No place to call home: the sadness of animals in the zoo
I’m one of those people who jumps over the ‘not allowed’ fences in the zoo, pets the zebras and sometimes feeds biscuits to the bears. And now I’m one of the people who’s heart is broken, and who is not sure whether she should jump more fences or less or push them all down. Toni Amengual‘s photo series called Necrofilia I portrays the sadness of animals who got this awkward job that they never asked for, that is to be in a confined space for entertainment and observational purposes. But living in captivity impacts their psychological well-being. And facing this reality is not entertaining at all.
Now how much of this sadness is the black-and-white effect and the framing, you tell me. What’s for sure is that the spaces they’re confined to are often way too small. What’s also true is that animals don’t feel sorry for themselves and live very much in the present. But that doesn’t mean they don’t feel pretty much everything humans can feel, only they cannot formulate those feeling in words. And anyway the zoo is a full time job where no one inquires into their feelings.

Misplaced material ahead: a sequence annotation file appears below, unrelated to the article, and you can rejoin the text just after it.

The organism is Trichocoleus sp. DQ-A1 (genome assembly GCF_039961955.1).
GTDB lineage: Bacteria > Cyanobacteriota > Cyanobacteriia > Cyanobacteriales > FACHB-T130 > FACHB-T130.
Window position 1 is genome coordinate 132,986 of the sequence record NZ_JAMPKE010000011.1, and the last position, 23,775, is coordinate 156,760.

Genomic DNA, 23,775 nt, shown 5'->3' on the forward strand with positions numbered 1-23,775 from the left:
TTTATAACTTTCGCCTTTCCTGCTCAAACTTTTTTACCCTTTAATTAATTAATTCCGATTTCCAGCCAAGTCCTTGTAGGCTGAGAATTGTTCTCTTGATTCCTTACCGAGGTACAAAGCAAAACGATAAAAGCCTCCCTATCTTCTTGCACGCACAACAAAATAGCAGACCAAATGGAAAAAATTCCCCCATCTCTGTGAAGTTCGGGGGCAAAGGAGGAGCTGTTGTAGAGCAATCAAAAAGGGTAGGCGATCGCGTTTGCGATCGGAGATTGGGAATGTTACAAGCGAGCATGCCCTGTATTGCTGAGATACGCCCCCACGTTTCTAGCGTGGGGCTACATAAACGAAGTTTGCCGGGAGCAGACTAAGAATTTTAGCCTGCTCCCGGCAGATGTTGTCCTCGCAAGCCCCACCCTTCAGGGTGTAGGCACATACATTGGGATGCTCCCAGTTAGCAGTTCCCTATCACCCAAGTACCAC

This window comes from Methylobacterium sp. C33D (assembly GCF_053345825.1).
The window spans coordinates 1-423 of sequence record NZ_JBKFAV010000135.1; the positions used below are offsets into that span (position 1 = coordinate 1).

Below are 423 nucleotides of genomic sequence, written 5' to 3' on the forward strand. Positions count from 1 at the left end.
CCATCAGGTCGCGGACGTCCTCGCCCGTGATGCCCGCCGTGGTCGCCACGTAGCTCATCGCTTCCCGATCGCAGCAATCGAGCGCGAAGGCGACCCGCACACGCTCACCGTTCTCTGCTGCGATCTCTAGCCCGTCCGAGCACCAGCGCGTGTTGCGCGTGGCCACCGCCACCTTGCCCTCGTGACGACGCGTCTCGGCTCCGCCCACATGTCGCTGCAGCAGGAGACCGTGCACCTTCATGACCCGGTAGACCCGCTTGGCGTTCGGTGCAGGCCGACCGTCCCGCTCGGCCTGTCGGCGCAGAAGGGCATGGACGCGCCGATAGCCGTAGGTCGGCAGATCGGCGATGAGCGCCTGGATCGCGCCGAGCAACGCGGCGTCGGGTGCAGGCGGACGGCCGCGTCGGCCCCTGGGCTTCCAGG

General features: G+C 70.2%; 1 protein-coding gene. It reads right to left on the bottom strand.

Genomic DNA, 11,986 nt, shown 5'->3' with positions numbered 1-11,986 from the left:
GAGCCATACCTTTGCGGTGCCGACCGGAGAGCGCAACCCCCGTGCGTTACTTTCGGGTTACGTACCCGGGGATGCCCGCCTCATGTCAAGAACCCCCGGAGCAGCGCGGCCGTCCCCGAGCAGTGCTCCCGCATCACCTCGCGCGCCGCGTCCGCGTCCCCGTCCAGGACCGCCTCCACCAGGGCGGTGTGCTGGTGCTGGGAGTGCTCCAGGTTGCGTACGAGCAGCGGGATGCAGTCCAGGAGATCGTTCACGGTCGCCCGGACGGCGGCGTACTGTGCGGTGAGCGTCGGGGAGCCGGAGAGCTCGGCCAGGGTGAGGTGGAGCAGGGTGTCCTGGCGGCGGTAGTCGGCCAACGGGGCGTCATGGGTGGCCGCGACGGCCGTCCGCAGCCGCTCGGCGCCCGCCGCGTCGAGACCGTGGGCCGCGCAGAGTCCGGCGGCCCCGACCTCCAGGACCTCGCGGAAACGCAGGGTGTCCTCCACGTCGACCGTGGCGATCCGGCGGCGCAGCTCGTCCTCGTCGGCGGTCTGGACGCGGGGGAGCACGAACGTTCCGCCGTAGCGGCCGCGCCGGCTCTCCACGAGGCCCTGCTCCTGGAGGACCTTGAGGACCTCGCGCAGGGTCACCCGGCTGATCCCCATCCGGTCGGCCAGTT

(Check this book I’m reading these days, Animal Madness by Laurel Braitman, a great and heartwarming read about the psychological problems animals have and how surprisingly similar we are when it comes to feelings and well-being).
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